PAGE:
Clark actually hadn’t heard what Sherman said until asked about it in the interview.

"Middle of the road -- that’s Richard Sherman being Richard Sherman,” Clark said. “He’s not in this locker room no more, so his opinion really doesn't matter. They've got some problems over there in San Fran that he needs to be worried about.

“At the end of the day, this is my team now. This is my defense. Richard Sherman, his era is over here. If he's got anything to say about our defense, he can say it on the field.

"We're 1-0 against Richard Sherman right now. We’re 1-0 against the San Francisco 49ers this year. Our plan is to be 2-0. So we are going into that stadium next week with our pure aggression. We are going to stop that run, and we are going to have fun on third downs.”

The 49ers' defense held the Seahawks to 168 yards on the ground and 185 yards passing in a 43-16 loss in Seattle. Sherman, who spent seven seasons in Seattle before going to San Francisco this season, didn't have his best game, allowing completions both times he was targeted and missing one tackle.

The Seahawks (8-5) have won four games in a row, and will look to clinch a wild-card playoff berth Sunday when they face the 49ers (3-10).

49ers rookie Jeff Wilson Jr. sends message with hard-charging running style


49ers rookie Jeff Wilson Jr. sends message with hard-charging running style

In an otherwise bleak 49ers performance in Seattle earlier this month, undrafted rookie running back Jeff Wilson Jr. sent a message.

Wilson, getting his first extended playing time with Matt Breida hobbled with an ankle injury, broke into the Seahawks defense and lowered his shoulder to deliver a bone-jarring hit against safety Tedric Thompson.

Wilson got up after the 11-yard run in the second quarter and flexed.

“It felt so good,” Wilson said on the 49ers Insider Podcast. “It felt like I’ve been waiting on that for all my life. I felt like that run was everything that’s been building up inside of me since the beginning of the draft process -- really since I got hurt in college, when broke my foot.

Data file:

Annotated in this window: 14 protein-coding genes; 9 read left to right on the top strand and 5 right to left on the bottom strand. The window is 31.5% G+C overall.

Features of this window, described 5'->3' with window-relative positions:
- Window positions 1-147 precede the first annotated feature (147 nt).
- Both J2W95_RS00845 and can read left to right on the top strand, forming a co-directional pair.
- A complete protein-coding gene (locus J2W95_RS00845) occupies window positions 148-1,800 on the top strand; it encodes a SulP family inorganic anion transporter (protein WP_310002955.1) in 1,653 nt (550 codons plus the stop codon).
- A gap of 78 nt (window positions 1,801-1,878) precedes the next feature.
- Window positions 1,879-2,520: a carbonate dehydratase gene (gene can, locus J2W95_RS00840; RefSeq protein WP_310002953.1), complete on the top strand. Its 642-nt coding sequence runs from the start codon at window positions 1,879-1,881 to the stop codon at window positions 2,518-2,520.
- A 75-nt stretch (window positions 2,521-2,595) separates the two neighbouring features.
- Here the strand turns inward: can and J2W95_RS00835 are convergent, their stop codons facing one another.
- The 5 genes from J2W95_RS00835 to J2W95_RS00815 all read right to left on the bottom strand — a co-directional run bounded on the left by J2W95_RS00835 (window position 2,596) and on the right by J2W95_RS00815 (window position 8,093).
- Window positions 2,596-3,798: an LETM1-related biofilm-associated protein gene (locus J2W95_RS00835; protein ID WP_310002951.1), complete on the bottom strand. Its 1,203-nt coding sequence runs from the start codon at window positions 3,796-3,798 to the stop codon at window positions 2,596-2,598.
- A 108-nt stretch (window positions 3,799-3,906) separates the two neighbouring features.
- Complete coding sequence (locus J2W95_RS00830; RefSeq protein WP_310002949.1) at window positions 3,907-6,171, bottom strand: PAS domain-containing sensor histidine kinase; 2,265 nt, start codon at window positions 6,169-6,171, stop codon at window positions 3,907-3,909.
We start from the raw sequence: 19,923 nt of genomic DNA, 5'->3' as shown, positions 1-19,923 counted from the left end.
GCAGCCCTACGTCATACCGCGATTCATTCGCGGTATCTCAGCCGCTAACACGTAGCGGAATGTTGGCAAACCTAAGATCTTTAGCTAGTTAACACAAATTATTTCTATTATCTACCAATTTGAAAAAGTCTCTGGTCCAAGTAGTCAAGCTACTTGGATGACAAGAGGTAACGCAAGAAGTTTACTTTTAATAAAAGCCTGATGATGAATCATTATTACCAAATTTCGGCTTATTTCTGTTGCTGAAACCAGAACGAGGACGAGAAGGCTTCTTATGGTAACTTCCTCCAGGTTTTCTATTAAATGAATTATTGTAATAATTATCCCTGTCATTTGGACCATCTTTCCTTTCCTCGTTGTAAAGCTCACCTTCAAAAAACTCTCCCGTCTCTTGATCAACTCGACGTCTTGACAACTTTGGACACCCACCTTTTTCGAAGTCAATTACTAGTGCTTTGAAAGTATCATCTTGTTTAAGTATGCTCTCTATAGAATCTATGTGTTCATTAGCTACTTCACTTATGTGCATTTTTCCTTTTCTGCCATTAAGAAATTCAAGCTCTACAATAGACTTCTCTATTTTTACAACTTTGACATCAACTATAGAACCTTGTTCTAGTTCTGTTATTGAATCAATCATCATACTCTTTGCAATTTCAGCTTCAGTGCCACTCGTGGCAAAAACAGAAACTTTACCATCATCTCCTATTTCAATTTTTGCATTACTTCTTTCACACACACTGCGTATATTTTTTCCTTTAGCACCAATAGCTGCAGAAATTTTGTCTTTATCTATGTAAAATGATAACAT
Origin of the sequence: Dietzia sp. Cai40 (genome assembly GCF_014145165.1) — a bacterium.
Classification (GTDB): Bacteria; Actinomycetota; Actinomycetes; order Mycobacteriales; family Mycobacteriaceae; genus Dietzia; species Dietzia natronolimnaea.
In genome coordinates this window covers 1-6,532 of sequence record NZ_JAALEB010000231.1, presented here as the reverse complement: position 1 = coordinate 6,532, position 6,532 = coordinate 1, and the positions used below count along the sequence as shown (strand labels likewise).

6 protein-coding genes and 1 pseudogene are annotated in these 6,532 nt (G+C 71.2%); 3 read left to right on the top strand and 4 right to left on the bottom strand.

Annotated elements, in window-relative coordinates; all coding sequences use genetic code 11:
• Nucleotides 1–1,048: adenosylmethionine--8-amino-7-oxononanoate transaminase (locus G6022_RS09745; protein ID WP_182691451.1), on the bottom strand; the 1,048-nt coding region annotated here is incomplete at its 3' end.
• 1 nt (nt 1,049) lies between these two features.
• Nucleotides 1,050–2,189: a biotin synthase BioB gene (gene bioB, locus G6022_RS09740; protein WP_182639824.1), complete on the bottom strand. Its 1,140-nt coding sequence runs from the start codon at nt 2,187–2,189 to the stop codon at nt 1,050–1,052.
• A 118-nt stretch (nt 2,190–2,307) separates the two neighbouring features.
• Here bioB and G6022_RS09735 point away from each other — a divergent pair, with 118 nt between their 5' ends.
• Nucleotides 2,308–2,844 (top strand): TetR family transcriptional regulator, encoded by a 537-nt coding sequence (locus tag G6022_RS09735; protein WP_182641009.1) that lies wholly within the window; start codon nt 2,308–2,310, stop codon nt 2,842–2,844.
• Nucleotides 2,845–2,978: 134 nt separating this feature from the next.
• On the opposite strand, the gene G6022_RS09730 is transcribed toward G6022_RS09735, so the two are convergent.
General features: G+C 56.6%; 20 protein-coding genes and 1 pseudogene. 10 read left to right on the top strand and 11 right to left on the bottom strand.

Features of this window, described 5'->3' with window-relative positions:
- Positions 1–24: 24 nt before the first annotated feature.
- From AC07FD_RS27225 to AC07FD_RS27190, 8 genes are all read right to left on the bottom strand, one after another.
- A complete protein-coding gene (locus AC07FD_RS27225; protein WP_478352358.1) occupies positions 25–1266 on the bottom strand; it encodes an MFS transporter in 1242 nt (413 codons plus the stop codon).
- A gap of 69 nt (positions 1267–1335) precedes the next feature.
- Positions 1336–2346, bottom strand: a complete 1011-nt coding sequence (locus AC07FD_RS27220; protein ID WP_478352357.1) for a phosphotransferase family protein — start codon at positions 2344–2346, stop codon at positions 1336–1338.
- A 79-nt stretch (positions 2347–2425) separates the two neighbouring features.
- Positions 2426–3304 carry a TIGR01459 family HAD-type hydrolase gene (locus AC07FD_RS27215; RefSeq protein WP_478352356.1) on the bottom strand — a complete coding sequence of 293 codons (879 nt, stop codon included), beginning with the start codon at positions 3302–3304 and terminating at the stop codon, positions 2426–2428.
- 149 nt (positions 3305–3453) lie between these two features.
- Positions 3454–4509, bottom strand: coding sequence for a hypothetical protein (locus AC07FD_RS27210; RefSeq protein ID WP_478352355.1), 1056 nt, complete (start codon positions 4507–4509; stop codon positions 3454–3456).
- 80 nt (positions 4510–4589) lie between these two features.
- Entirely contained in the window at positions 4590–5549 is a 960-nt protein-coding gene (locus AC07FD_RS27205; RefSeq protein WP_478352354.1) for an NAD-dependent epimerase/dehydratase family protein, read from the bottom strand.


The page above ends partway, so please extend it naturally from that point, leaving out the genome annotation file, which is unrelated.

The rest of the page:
“I felt like that run was the relief I needed to get everything off my back and chest. Don’t get me wrong, I’m still going harder than ever, but it felt good and I needed that.”

Wilson sustained his foot injury during November of his senior year at North Texas. He still gained 1,215 yards and 16 touchdowns as a senior despite missing the final three games of the season. He went undrafted. The 49ers were the only team that gave him a pre-draft workout, and he signed with the club as a free agent.

Wilson grew up in Elkhart, a community of 1,300 in east Texas. A short distance away is Palestine, the home of Adrian Peterson. Wilson remembers drawing inspiration from watching Peterson play in high school.

“I watched him do things that was like, ‘Wow.’ And that was in high school,” Wilson said. “It kind of gave me motivation because I wanted to be that guy who made the crowd go, ‘Oooh” or give that excitement to people who wanted to come see me play.”

In his first career NFL start, Wilson gained a career-best 90 yards on 23 carries in the 49ers’ 20-14 win over the Denver Broncos. He had a spot on the 49ers’ practice squad before getting promoted to the active roster for the Week 12 game at Tampa Bay.

The biggest lesson he learned from watching Peterson is easily apparent today. Wilson is known for his hard-charging running style.

“As the game went on, I saw players weren’t trying to hit him or attack him the way there were at the beginning of the game,” Wilson said. “He was breaking more runs later on.

“My dad sat me down and explained to me. ‘If you run hard, people don’t want to tackle you every play. People don’t want to make the hit. They look to the next guy to make the hit.‘ If you impose your will, eventually they’ll break. That’s what I try to do.”

Wilson is likely to remain in the starting lineup when the 49ers have their return matchup against the Seahawks on Sunday at Levi’s Stadium. The Seahawks won the first meeting, 43-16, on Dec. 2. Wilson had 61 yards on 15 rushing attempts.